Wednesday by Marquette University School of 
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shows Wisconsin Gov. Scott Walker (R) and Milwaukee Mayor Tom Barrett (D) 
"locked in a dead-even race for governor," the Milwaukee Journal 
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reports. Among registered voters, "Barrett led Walker 47% to 46%. That 
1-point lead was reversed when considering only likely voters, with Walker 
holding 48% and Barrett holding 47%." The Journal Sentinel adds, "Walker 
performed much better against former Dane County Executive Kathleen Falk. He 
beat her 49% to 42% among registered voters, with similar results among 
likely voters. Walker had an advantage of 49% to 40% among likely voters in 
head-to-head matchups with both Sectary of State Doug La Follette and state 
Sen. Kathleen Vinehout." In the Democratic primary, Barrett leads with 38%, 
followed by Falk with 21%, La Follette with 8% and Vinehout with 6%. The 
poll surveyed 705 registered voters from April 26-29.

        Wisconsin Democrats Shift Focus To Walker's Record On Jobs The 
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reports, "When Wisconsin Democrats launched their recall drive against" 
Walker last year, "it was all about unions. They wanted Walker to pay with 
his job for pushing legislation that stripped almost all public workers of 
nearly all their collective bargaining rights." However, "buoyed by fresh 
federal statistics that show Wisconsin's economy is still" struggling, 
Democrats have recently been seeking "to transform the election into a 
referendum on" Walker's "failure to put people back to work." The piece adds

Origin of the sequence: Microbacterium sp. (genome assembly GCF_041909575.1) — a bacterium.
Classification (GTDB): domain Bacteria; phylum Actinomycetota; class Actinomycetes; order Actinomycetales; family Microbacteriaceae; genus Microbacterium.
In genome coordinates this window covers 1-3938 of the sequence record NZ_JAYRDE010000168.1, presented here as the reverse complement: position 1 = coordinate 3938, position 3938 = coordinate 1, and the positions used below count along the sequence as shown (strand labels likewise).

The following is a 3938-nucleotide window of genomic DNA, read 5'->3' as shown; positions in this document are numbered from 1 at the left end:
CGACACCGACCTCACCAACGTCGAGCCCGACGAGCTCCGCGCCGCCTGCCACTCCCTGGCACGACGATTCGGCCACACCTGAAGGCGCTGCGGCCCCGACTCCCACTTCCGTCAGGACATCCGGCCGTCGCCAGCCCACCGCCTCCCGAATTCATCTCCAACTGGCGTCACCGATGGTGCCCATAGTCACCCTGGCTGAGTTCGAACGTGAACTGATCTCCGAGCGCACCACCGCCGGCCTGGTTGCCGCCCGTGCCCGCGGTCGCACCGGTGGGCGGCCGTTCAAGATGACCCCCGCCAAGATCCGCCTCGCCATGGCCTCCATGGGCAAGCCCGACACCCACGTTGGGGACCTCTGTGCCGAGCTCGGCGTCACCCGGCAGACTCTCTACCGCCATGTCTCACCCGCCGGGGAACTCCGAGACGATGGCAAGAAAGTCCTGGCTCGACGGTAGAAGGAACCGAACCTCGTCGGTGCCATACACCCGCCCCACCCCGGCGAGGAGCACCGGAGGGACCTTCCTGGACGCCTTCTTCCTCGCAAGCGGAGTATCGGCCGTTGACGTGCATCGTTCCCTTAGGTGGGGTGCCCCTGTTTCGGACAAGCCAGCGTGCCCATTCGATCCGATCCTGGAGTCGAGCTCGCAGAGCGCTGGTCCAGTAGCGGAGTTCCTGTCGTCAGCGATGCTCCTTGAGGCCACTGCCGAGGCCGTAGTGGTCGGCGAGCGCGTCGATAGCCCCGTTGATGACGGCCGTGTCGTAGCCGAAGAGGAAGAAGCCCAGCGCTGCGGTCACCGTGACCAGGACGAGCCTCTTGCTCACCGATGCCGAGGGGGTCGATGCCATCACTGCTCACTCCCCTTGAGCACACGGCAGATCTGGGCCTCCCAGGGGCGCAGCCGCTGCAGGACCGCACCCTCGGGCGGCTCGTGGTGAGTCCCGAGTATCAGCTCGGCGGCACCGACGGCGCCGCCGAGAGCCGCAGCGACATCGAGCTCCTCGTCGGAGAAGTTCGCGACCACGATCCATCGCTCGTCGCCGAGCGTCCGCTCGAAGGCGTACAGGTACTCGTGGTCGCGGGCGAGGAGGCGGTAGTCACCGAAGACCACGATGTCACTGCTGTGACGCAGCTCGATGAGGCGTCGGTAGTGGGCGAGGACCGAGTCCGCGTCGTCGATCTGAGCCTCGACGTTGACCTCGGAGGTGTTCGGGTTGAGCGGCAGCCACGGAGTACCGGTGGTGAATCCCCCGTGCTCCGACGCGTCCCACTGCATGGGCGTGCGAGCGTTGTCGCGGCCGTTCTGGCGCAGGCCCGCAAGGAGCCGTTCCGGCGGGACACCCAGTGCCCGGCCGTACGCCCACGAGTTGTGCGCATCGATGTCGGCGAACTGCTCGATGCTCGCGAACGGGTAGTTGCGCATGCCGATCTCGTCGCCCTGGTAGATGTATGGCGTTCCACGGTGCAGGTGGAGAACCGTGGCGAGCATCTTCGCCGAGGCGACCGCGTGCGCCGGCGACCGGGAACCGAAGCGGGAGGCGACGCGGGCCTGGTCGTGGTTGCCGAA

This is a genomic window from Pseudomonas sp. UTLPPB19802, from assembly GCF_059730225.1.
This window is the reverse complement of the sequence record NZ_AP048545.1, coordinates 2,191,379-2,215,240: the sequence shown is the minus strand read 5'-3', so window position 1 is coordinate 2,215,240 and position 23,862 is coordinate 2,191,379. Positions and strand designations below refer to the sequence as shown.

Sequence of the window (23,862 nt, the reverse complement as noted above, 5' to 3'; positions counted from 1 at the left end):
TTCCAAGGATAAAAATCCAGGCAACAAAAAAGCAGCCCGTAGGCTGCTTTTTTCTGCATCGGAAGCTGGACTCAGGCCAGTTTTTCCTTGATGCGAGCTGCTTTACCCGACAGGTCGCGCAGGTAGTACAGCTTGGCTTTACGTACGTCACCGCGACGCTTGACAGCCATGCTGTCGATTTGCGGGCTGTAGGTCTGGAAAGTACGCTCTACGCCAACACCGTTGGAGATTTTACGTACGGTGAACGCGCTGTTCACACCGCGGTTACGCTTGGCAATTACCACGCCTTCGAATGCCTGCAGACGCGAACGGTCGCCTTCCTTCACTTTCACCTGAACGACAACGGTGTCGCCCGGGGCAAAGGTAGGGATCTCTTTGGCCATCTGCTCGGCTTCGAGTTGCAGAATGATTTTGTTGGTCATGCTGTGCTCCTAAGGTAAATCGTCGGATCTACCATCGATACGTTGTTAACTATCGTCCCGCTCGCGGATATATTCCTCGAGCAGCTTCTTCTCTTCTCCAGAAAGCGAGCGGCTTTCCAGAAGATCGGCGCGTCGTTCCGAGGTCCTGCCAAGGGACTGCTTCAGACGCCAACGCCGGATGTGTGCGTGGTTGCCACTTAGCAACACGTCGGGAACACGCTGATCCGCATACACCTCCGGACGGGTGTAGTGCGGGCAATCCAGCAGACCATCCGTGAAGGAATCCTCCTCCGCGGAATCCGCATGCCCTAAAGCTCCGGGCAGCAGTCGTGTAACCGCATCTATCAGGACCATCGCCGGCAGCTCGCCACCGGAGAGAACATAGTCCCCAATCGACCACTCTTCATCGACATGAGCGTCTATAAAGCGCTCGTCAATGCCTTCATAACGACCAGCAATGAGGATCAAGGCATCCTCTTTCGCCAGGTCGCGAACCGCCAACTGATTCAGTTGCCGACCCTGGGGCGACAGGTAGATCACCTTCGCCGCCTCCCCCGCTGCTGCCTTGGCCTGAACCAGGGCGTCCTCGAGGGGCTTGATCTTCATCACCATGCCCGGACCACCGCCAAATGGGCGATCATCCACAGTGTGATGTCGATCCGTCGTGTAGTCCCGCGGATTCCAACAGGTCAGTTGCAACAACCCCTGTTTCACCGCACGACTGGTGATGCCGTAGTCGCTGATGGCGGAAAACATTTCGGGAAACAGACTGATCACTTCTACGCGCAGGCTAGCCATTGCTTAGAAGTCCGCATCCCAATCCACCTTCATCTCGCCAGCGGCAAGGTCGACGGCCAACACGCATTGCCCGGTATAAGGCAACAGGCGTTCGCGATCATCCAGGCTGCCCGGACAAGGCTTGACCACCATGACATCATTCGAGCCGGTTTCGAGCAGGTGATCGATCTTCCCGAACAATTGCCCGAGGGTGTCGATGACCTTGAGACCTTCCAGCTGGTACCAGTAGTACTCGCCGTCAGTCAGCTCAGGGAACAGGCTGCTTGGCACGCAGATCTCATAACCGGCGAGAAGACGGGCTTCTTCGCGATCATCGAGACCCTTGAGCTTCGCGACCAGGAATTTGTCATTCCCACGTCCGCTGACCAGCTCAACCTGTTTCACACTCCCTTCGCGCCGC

that Department of Labor numbers show the state lost 23,900 jobs, "including 
17,800 government jobs from March 2011 to March 2012, the largest job loss 
of any state."

Political Humor

The Latest From Late Night Comedians

Jay Leno: "Well, as you know, President Obama made a surprise visit to 
Afghanistan yesterday. It wasn't as big a surprise as last year's Navy SEALs 
trip to Pakistan, but it was big. It was big. He met with the President of 
Afghanistan and he told the Afghan people that future generations of Afghans 
will be free and it'll all be paid for by future generations of Americans."

Jay Leno: "And Vice President Joe Biden he stayed behind. He did not go on 
this trip. Well, thank God for that. I mean, what if there'd been an 
emergency here at home and Americans needed somebody to come up and say 
exactly the wrong thing at exactly the wrong time?"

David Letterman: "The President of the United States pulled one of those old 
things where he sneaks out in the middle of the night, heads to Afghanistan, 
shows up and surprises everybody. Now, let's be clear about something – the 
President can't travel without security, so the Secret Service went ahead of 
him to negotiate with hookers."